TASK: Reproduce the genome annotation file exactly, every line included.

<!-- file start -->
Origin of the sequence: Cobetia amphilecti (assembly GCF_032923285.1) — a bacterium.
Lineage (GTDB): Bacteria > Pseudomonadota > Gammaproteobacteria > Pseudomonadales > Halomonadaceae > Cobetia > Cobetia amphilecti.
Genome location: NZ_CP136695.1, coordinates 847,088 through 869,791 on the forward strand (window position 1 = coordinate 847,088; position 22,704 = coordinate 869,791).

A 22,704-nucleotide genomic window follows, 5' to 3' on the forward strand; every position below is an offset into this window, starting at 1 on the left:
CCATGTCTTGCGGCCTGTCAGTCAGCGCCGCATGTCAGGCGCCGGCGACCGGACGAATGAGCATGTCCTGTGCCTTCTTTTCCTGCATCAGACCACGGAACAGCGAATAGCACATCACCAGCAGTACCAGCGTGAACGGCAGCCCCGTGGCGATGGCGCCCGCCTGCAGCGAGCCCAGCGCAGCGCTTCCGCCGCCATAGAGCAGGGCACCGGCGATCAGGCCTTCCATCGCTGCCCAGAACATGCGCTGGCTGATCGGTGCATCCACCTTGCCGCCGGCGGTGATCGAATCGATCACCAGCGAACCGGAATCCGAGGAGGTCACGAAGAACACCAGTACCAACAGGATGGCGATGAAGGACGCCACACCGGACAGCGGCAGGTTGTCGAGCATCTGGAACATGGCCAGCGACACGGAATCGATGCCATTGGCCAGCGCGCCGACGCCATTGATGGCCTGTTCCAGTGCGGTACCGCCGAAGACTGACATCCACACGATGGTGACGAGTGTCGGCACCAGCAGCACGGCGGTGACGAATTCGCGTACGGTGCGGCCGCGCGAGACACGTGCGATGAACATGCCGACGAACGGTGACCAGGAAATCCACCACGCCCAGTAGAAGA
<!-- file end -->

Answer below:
Origin of the sequence: Cobetia amphilecti (assembly GCF_032923285.1) — a bacterium.
Lineage (GTDB): Bacteria > Pseudomonadota > Gammaproteobacteria > Pseudomonadales > Halomonadaceae > Cobetia > Cobetia amphilecti.
Genome location: NZ_CP136695.1, coordinates 847,088 through 869,791 on the forward strand (window position 1 = coordinate 847,088; position 22,704 = coordinate 869,791).

A 22,704-nucleotide genomic window follows, 5' to 3' on the forward strand; every position below is an offset into this window, starting at 1 on the left:
CCATGTCTTGCGGCCTGTCAGTCAGCGCCGCATGTCAGGCGCCGGCGACCGGACGAATGAGCATGTCCTGTGCCTTCTTTTCCTGCATCAGACCACGGAACAGCGAATAGCACATCACCAGCAGTACCAGCGTGAACGGCAGCCCCGTGGCGATGGCGCCCGCCTGCAGCGAGCCCAGCGCAGCGCTTCCGCCGCCATAGAGCAGGGCACCGGCGATCAGGCCTTCCATCGCTGCCCAGAACATGCGCTGGCTGATCGGTGCATCCACCTTGCCGCCGGCGGTGATCGAATCGATCACCAGCGAACCGGAATCCGAGGAGGTCACGAAGAACACCAGTACCAACAGGATGGCGATGAAGGACGCCACACCGGACAGCGGCAGGTTGTCGAGCATCTGGAACATGGCCAGCGACACGGAATCGATGCCATTGGCCAGCGCGCCGACGCCATTGATGGCCTGTTCCAGTGCGGTACCGCCGAAGACTGACATCCACACGATGGTGACGAGTGTCGGCACCAGCAGCACGGCGGTGACGAATTCGCGTACGGTGCGGCCGCGCGAGACACGTGCGATGAACATGCCGACGAACGGTGACCAGGAAATCCACCACGCCCAGTAGAAGA